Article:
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The Jenkins project team has decided to split its efforts between focusing on stability issues and on better support for running on platforms like Kubernetes. The former which will potentially have backward-incompatible changes will impact the release model and provide a more preconfigured installation, whereas the latter will work on similar lines as the existing Jenkins X project.
Jenkins at present can be unstable in terms of handling large and complex pipelines. Some deployments require frequent restarts due to resource issues and plugin upgrades, writes Kohsuke Kawaguchi, creator of Jenkins and CTO of CloudBees. The configuration can be brittle, and plugin management as well as changing settings for build jobs can have implications which are not immediately visible. System administrators are hesitant to make changes to avoid breakages. The end user experience is complicated because Jenkins needs too many components to be configured to get anything serious done. The speed of Jenkins development itself is constrained by not having sufficient test coverage. Contributions from both new and existing developers are affected due to long drawn reviews, which can discourage future contributions.
One part of the proposal attempts to address these issues by changing the release model and taking a stand on preserving backward compatibility. At the Jenkins World 2017 Contributor Summit, Kawaguchi had demarcated the aspects of Jenkins that should work out of the box and those that need administrator configuration. The latter includes setting up HipChat/Slack integration, Webhook integration, and system-wide settings like SMTP for email notifications. He also proposed that part of the solution is “to embrace core and a bunch of important plugins together as the foundation” so that Jenkins can come pre-configured with them and reduce the setup time. The Jenkins 2.0 model will continue but might introduce changes that break backward compatibility.
The proposal for cloud native Jenkins, to be driven by the Jenkins Cloud Native SIG, is about running Jenkins on cloud native platforms like Kubernetes. The Jenkins X platform, an existing project in this direction, uses Jenkins as the core engine with an additional tool set. Kawaguchi says that the future for cloud native Jenkins is to go in a direction that makes it easy for Jenkins X. This version of Jenkins will most likely have a fundamentally different architecture – various pieces of functionality as separate microservices, using functions as a service instead of the build workers of today, and services interacting through Kubernetes custom resources. Data that is currently stored on the filesystem will be moved to cloud storage services. The Jenkins Configuration as Code (JCasC) project attempts to solve some of the configuration issues with a declarative configuration for a Jenkins master node. In addition, the Jenkins Evergreen project “provides the end-user with a pre-assembled collection of pieces that can be immediately used to implement CI and CD workloads”. Evergreen has the capability to update itself automatically. These two will be key pieces of the cloud native initiative. Other CI solutions like Gitlab CI have integrations with managed Kubernetes services.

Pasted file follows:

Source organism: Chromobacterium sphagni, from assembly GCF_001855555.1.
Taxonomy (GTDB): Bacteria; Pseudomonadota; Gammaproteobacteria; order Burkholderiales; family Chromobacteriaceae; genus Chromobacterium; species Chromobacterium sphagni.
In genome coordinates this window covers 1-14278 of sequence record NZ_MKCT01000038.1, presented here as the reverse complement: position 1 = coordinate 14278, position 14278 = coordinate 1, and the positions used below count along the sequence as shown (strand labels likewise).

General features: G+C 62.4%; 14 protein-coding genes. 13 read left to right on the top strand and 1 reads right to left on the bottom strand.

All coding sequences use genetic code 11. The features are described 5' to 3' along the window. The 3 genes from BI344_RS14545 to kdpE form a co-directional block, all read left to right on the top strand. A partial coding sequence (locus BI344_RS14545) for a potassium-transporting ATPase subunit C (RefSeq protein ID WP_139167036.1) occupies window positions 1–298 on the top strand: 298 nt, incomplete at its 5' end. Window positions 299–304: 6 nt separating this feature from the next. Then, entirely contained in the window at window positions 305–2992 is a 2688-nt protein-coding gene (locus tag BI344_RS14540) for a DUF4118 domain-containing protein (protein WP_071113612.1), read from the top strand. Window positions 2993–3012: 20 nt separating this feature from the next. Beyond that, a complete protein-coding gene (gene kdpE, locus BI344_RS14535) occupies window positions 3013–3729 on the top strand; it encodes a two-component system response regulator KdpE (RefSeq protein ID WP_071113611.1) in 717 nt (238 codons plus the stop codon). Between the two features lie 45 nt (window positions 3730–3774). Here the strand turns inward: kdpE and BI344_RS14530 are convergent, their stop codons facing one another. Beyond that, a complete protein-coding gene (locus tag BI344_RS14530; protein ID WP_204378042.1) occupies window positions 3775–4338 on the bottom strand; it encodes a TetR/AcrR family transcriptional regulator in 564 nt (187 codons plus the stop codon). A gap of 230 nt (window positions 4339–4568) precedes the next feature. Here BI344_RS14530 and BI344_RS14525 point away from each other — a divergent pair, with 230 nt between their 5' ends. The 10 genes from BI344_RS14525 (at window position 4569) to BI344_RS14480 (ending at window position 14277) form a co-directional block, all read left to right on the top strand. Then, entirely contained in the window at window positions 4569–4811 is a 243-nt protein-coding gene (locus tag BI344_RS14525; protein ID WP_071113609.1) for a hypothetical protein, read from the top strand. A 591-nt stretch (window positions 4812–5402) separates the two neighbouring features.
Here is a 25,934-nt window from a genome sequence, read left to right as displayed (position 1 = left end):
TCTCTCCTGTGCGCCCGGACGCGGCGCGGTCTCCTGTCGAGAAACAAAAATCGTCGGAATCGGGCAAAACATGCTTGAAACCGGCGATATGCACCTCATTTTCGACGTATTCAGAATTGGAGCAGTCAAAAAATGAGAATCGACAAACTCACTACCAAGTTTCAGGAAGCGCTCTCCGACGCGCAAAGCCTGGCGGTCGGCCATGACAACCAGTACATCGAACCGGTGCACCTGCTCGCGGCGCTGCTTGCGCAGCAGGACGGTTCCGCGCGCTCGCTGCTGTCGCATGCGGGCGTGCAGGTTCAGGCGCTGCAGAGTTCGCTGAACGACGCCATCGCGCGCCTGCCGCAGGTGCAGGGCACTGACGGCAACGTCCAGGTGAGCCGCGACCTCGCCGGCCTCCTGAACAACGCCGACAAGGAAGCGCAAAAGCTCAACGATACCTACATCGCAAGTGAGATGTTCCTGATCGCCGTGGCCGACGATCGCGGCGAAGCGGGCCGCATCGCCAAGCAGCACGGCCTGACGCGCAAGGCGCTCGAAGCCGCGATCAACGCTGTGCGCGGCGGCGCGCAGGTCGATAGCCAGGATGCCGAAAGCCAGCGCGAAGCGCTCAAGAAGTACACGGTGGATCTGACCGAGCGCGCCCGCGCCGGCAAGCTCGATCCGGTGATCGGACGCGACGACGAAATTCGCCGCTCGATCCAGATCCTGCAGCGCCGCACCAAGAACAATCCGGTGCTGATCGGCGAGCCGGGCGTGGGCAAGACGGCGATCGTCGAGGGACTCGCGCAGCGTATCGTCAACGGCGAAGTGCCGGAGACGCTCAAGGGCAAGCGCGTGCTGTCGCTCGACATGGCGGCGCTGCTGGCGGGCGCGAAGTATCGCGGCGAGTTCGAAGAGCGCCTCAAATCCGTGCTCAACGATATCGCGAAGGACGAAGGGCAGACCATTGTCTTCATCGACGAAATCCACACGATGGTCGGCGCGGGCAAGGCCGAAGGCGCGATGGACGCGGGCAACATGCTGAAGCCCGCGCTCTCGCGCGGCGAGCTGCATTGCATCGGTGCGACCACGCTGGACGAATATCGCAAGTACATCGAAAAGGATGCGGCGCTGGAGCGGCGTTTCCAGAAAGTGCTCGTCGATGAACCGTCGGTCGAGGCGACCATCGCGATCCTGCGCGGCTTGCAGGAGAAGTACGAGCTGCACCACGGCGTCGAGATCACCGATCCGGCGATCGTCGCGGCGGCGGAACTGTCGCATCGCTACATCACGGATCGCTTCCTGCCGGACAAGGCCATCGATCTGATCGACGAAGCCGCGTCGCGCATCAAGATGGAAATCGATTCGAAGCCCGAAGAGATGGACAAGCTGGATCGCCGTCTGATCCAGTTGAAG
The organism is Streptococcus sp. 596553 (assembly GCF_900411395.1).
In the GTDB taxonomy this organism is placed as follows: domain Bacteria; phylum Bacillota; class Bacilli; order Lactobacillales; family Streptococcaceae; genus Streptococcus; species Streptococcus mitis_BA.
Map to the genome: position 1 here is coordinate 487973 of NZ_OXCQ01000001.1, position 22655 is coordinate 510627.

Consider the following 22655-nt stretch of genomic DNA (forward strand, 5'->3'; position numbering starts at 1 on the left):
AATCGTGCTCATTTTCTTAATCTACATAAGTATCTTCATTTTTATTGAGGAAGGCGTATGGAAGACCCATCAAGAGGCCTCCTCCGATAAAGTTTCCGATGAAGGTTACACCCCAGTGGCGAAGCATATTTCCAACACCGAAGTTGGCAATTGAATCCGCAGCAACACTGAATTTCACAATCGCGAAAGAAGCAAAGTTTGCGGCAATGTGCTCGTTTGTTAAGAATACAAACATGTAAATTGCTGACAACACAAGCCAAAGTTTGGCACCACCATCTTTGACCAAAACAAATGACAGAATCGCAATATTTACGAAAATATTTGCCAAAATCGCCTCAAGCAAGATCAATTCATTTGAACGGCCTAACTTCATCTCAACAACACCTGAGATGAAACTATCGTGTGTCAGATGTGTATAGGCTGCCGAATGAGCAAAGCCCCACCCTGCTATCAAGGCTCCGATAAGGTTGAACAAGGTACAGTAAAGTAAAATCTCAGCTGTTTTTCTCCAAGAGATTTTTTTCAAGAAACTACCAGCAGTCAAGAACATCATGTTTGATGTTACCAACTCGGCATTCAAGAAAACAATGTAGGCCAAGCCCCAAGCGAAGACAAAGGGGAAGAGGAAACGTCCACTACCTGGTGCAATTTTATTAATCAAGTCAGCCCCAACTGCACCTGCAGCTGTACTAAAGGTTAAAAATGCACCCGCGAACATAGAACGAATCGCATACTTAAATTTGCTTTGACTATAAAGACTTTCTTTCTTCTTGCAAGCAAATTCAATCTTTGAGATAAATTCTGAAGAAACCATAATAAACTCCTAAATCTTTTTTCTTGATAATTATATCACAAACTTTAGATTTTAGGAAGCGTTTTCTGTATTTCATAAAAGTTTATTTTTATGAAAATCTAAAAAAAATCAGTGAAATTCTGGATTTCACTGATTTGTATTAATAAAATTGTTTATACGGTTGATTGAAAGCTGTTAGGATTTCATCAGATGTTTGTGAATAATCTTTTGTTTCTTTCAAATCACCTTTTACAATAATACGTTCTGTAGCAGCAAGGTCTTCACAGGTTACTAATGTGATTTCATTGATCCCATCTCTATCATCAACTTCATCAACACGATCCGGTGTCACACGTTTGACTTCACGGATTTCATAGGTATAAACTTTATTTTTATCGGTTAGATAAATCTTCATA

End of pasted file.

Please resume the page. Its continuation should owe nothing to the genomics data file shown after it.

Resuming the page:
Jenkins X enables microservices deployments on Kubernetes with its concept of Environments, which represents a collection of services from a given point in the source code repository that work together. An Environment can be created for Dev, Staging and Production or any other release stage. Environments are mapped to Kubernetes namespaces. Jenkins X provides a command line tool called jx that can be used to manage the environments, switch between them and and upgrading the Jenkins platform itself. It currently runs on MacOS and Linux, and supports the major cloud providers like AWS, GKE and Azure.
Although some users feel that these efforts are too late, considering the number of other CI tools which have similar support, Jenkins has a large user base and it will potentially benefit them as well as new users.